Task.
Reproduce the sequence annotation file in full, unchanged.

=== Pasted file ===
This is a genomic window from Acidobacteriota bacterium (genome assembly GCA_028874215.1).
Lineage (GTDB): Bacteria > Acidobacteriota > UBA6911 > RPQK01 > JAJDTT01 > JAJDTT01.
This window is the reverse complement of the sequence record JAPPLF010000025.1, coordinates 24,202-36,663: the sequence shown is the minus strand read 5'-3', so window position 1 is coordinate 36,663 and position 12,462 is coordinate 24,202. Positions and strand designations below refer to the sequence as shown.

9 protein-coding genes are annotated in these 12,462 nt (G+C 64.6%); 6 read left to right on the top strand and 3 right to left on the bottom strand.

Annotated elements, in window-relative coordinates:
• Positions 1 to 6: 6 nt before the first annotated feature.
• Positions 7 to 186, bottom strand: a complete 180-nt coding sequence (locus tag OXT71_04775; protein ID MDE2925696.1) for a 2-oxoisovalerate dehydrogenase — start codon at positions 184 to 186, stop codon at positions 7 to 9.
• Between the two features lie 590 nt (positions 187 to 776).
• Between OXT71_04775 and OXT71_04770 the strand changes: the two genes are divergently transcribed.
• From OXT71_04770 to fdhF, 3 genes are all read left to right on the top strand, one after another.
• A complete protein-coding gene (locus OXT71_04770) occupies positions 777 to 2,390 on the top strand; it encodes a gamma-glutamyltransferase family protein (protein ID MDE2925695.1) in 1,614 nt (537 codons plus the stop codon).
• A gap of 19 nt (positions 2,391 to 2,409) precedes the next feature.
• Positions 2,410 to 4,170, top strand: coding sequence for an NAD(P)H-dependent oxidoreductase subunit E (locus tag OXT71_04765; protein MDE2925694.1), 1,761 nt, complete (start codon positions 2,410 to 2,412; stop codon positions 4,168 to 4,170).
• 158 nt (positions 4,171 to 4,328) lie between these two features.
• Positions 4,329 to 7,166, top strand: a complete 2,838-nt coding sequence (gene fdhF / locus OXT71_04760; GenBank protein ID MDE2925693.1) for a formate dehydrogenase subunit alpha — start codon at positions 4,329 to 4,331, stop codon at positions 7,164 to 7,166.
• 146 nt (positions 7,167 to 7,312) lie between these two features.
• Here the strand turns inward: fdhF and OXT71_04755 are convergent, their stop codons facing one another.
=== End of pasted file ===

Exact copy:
This is a genomic window from Acidobacteriota bacterium (genome assembly GCA_028874215.1).
Lineage (GTDB): Bacteria > Acidobacteriota > UBA6911 > RPQK01 > JAJDTT01 > JAJDTT01.
This window is the reverse complement of the sequence record JAPPLF010000025.1, coordinates 24,202-36,663: the sequence shown is the minus strand read 5'-3', so window position 1 is coordinate 36,663 and position 12,462 is coordinate 24,202. Positions and strand designations below refer to the sequence as shown.

9 protein-coding genes are annotated in these 12,462 nt (G+C 64.6%); 6 read left to right on the top strand and 3 right to left on the bottom strand.

Annotated elements, in window-relative coordinates:
• Positions 1 to 6: 6 nt before the first annotated feature.
• Positions 7 to 186, bottom strand: a complete 180-nt coding sequence (locus tag OXT71_04775; protein ID MDE2925696.1) for a 2-oxoisovalerate dehydrogenase — start codon at positions 184 to 186, stop codon at positions 7 to 9.
• Between the two features lie 590 nt (positions 187 to 776).
• Between OXT71_04775 and OXT71_04770 the strand changes: the two genes are divergently transcribed.
• From OXT71_04770 to fdhF, 3 genes are all read left to right on the top strand, one after another.
• A complete protein-coding gene (locus OXT71_04770) occupies positions 777 to 2,390 on the top strand; it encodes a gamma-glutamyltransferase family protein (protein ID MDE2925695.1) in 1,614 nt (537 codons plus the stop codon).
• A gap of 19 nt (positions 2,391 to 2,409) precedes the next feature.
• Positions 2,410 to 4,170, top strand: coding sequence for an NAD(P)H-dependent oxidoreductase subunit E (locus tag OXT71_04765; protein MDE2925694.1), 1,761 nt, complete (start codon positions 2,410 to 2,412; stop codon positions 4,168 to 4,170).
• 158 nt (positions 4,171 to 4,328) lie between these two features.
• Positions 4,329 to 7,166, top strand: a complete 2,838-nt coding sequence (gene fdhF / locus OXT71_04760; GenBank protein ID MDE2925693.1) for a formate dehydrogenase subunit alpha — start codon at positions 4,329 to 4,331, stop codon at positions 7,164 to 7,166.
• 146 nt (positions 7,167 to 7,312) lie between these two features.
• Here the strand turns inward: fdhF and OXT71_04755 are convergent, their stop codons facing one another.